- The Bureau also will, upon request of the applicant, “coordinate with other regulators.” This could expand the protection that an applicant receives. However, it could, the Bureau notes, slow down the 60 day time frame for a decision.
The Proposed Amendments provide an alternative to no-action letters for companies: participation in the regulatory “sandbox,” which provides relief in one of two forms. First, the Bureau would provide approvals pursuant to one of three statutory safe harbor provisions in the Truth in Lending Act, the Equal Credit Opportunity Act (“ECOA”) and the Electronic Funds Transfer Act. Second, the Bureau will provide exemptions by order from certain statutory provisions in ECOA, the Home Ownership and Equity Protection Act and the Federal Deposit Insurance Act. Such approvals or exemptions will provide more detail, including the Bureau’s legal and rational basis for the issuance of the approval or exemption. Unlike no-action letters, which are presumed to be in effect indefinitely, the Bureau plans to limit its approval and exemption relief in the sandbox to two years in most cases. Companies may apply to the Bureau for an extension either by submitting information on how the product or service is benefitting consumers and not causing material harm 90 days before the expiration date, or by resubmitting a new application. The Bureau would also require applicants to commit to data sharing.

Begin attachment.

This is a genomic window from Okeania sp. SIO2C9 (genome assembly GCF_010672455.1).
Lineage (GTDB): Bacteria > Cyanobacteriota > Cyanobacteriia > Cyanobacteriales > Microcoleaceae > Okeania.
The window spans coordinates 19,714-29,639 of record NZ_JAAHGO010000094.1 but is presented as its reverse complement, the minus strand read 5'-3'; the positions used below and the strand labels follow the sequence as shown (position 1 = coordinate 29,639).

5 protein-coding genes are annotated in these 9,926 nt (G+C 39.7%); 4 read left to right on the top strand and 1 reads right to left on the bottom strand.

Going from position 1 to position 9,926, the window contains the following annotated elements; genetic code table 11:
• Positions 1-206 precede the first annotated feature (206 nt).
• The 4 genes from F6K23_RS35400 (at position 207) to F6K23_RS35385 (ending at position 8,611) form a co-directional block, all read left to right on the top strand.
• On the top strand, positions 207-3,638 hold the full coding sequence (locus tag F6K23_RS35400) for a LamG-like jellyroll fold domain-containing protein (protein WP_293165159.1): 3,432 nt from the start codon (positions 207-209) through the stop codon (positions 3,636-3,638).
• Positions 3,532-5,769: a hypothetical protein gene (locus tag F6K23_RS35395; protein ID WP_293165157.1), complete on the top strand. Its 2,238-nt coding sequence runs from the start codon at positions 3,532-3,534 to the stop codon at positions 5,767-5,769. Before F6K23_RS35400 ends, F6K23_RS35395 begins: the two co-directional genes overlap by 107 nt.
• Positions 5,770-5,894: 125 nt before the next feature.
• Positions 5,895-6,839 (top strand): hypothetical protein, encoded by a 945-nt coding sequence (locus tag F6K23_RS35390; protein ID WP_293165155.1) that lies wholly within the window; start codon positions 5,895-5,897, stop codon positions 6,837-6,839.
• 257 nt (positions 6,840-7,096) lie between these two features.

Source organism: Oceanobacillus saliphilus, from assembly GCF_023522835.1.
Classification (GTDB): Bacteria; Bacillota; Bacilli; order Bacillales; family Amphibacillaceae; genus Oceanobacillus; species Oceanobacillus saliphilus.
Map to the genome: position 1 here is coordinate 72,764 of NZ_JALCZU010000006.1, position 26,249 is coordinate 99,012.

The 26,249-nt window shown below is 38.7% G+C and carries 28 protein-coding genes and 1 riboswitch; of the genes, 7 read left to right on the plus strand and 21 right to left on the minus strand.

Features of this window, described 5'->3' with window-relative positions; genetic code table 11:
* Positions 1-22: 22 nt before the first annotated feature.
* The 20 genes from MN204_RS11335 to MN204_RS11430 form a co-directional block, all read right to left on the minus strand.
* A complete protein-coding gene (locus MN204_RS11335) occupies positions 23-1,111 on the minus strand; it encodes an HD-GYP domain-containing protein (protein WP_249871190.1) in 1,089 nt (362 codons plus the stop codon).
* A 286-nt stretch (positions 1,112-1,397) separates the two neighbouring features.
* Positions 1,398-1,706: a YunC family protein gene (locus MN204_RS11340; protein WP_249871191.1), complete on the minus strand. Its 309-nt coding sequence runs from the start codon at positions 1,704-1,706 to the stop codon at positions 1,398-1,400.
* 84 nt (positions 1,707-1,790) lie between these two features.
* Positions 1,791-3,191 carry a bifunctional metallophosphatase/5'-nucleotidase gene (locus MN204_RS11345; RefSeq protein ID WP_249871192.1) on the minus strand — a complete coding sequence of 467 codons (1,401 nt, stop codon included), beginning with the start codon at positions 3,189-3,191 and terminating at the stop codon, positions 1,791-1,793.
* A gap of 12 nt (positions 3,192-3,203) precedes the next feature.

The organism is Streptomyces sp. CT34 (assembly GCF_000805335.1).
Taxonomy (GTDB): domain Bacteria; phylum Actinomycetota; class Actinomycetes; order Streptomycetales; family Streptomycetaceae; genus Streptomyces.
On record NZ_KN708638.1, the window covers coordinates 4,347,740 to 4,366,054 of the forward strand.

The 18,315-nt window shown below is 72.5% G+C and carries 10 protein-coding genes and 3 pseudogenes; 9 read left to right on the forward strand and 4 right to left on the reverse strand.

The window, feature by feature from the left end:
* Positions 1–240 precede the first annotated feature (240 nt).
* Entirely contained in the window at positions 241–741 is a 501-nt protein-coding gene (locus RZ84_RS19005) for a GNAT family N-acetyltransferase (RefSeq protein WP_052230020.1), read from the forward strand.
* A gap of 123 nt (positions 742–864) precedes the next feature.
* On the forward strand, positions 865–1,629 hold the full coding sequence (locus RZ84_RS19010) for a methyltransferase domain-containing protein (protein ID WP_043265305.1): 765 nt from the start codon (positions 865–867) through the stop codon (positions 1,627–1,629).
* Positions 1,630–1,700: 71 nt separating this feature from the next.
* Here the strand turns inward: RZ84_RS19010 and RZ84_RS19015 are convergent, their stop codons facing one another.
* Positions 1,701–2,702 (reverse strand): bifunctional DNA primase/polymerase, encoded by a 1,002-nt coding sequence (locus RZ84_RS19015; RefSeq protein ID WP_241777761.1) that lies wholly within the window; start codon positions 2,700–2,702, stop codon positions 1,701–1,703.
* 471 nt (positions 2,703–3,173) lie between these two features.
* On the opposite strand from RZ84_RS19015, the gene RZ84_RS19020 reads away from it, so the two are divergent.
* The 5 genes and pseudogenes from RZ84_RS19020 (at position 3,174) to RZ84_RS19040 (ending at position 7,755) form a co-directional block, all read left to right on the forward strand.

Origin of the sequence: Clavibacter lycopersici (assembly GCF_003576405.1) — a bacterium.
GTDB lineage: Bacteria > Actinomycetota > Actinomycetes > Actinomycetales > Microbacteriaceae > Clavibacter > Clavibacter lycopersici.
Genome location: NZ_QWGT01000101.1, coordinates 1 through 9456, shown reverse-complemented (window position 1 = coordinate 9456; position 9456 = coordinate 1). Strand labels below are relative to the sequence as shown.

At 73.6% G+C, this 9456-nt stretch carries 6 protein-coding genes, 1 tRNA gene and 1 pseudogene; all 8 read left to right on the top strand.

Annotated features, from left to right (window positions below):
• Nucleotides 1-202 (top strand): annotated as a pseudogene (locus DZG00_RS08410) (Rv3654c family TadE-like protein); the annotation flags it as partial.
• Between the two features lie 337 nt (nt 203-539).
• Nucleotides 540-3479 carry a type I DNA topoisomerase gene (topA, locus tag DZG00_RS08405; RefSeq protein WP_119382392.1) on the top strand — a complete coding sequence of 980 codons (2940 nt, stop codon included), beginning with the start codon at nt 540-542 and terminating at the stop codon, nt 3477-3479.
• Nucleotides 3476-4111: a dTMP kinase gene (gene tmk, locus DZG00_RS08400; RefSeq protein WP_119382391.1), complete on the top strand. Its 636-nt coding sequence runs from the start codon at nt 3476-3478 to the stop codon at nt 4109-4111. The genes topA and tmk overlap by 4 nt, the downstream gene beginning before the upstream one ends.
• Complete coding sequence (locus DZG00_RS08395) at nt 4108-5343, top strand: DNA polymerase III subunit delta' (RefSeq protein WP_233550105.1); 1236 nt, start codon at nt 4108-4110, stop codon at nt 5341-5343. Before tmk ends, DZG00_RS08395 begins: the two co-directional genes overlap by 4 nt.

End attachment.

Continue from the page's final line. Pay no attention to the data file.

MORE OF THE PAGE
The carrot that the Bureau dangles to prospective sandbox players is the prospect of stronger protections from liability than no-action letters provide. The Bureau indicates that relief under the product sandbox would include the additional benefit, to the maximum extent permitted by the relevant statute or regulation, that “the recipient would be immune from enforcement actions by any Federal or State authorities, as well as from lawsuits brought by private parties.” In reviewing applications for participation in the sandbox, the Bureau intends to take a similar approach as it would with no-action letter applications under the Proposed Amendments—i.e., it would provide an approval or denial within 60 days of receiving a complete application.
Reception of the Proposed Amendments
The possibility of a faster, easier application process that will yield additional relief may be attractive to institutions considering applying under the Proposed Amendments.
However, consumer groups are already criticizing them. First, those groups have claimed that the Proposed Amendments would create excessive exemptions from consumer protection laws. Some of these criticism are overstated, e.g., that the Bureau is trying “to erase itself out of existence.”5 Moreover, the Bureau has noted that the Proposed Amendments are intended to bring “the Bureau’s policy more into alignment with no-action letter programs offered by other Federal regulators.”6 Second, consumer groups argue that the Bureau’s action exceeds its statutory authority and have predicted “legal challenges.”7 Specifically, consumer groups claim that the Bureau lacks authority to insulate sandbox players from liability in actions by third parties.
Recently confirmed CFPB director Kathleen Kraninger has declined to take a public position on the proposal and indicated that she would need to examine the issue more closely during the comment period.8
Institutions considering availing themselves of the Proposed Amendments should carefully consider the criticisms along with the benefits touted by the Bureau. Industry stakeholder should also consider submitting comments on how the Bureau may defend itself from consumer group attacks, including articulating legal support for the Bureau’s authority to provide the relief described in the Proposed Amendments.